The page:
Ponyboy, in The Outsiders, regularly takes 4 aspirins, but in chapter 9 he takes 5 aspirins—why is that? It is in chapter 9: "Darry had cooked...

Ponyboy, in The Outsiders, regularly takes 4 aspirins, but in chapter 9 he takes 5 aspirins—why is that?

It is in chapter 9:

Darry had cooked dinner: baked chicken and potatoes and corn—two chickens because all three of us eat like horses. Especially Darry. But although I love baked chicken, I could hardly swallow any. I swallowed five aspirins, though, when Darry and Soda weren't looking. I do that all the time because I can't sleep very well at night. Darry thinks I take just one, but I usually take four. I figured five would keep me going through the rumble and maybe get rid of my headache. (emphasis added)

It is said that he took 5 to face the rumble, but what other possible reasons could explain why he did it?

Expert Answers

An illustration of the letter 'A' in a speech bubbles

At the beginning of chapter 9, Ponyboy enters his home and takes five aspirins before the rumble. At this point in the story, Pony is completely exhausted and stressed out. Pony has skipped town with Johnny, hid in an abandoned church, narrowly survived a church fire, and is suffering from a severe headache. Pony believes that taking five asprins will make him feel significantly better and will hopefully get rid of his headache before the rumble. What Pony actually needs is a stomach full of hearty food and some much-needed rest.

In addition to hoping that the asprins will make him feel better, Pony takes them to numb his body before the rumble. Although Pony is feeling exhausted and ill, he refuses to abandon his friends and desires to participate in the rumble. By taking five asprins, Pony hopes to feel good enough to compete in the rumble.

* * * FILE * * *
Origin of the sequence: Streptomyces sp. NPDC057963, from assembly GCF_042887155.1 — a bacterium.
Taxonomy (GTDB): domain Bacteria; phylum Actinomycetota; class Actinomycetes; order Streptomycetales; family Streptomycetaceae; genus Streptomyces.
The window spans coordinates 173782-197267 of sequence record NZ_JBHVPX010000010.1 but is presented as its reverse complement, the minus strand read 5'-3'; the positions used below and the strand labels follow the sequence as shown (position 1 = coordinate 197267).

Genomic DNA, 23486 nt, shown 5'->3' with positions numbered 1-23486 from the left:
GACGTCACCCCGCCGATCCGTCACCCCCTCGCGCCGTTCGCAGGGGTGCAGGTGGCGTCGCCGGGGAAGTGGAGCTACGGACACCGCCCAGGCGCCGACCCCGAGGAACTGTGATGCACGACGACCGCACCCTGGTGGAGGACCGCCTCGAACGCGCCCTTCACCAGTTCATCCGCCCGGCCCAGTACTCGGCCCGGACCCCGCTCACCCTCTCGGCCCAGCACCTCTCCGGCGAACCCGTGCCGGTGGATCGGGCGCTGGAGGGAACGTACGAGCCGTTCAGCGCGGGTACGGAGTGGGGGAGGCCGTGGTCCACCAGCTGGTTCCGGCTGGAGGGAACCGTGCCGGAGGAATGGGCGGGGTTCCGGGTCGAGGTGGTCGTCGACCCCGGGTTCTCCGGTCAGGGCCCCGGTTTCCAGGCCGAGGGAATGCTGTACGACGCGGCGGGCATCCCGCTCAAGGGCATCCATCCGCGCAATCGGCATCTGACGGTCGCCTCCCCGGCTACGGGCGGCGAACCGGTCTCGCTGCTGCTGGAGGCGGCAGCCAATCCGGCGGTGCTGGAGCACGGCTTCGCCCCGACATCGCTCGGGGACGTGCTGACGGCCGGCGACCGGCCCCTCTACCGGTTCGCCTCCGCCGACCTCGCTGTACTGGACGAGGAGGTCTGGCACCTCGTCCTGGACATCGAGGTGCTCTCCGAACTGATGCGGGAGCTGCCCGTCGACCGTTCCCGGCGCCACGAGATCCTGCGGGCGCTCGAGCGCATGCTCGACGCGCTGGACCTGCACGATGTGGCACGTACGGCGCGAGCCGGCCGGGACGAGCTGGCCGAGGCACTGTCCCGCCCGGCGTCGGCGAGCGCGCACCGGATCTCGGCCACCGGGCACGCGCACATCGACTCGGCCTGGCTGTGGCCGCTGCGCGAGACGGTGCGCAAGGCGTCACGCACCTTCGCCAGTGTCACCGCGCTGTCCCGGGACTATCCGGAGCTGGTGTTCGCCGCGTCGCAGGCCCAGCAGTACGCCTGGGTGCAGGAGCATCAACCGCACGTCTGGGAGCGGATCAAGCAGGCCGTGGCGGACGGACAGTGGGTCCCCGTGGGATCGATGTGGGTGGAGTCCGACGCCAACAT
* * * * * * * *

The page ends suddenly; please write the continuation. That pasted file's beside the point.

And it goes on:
Pony may also overindulge in asprins because he has witnessed his friends do the same with alcohol. Pony is an impressionable adolescent and is influenced by his peers—which could motivate him to take five aspirins. Pony may also be self-medicating and hoping that the aspirins will make him feel better about Johnny's severe injuries or the possibility of being placed in a boys' home.

Approved by eNotes Editorial Team
An illustration of the letter 'A' in a speech bubbles

At this point in the story, there is a lot going on with Ponyboy. He and his brother had lost their parents only eight months before. He is still reeling from the encounter with the Socs that resulted in Johnny murdering Bob. He and Johnny have been hiding out, their pictures have been printed in the newspaper, and now, he has a rumble to prepare for.

Some of the boys are known for indulging in alcohol and cigarettes. Perhaps Ponyboy used aspirin in this way. For him, it may have acted as a placebo. Of course, aspirin doesn't have a calming effect, but for Ponyboy, it may have been a mind thing. Perhaps self-medicating with the aspirin helped him to deal with all of his anxiety.

I wouldn't say that there was anything more to it than this.

Approved by eNotes Editorial Team

We’ll help your grades soar

Start your 48-hour free trial and unlock all the summaries, Q&A, and analyses you need to get better grades now.

  • 30,000+ book summaries
  • 20% study tools discount
  • Ad-free content
  • PDF downloads
  • 300,000+ answers
  • 5-star customer support
Start your 48-Hour Free Trial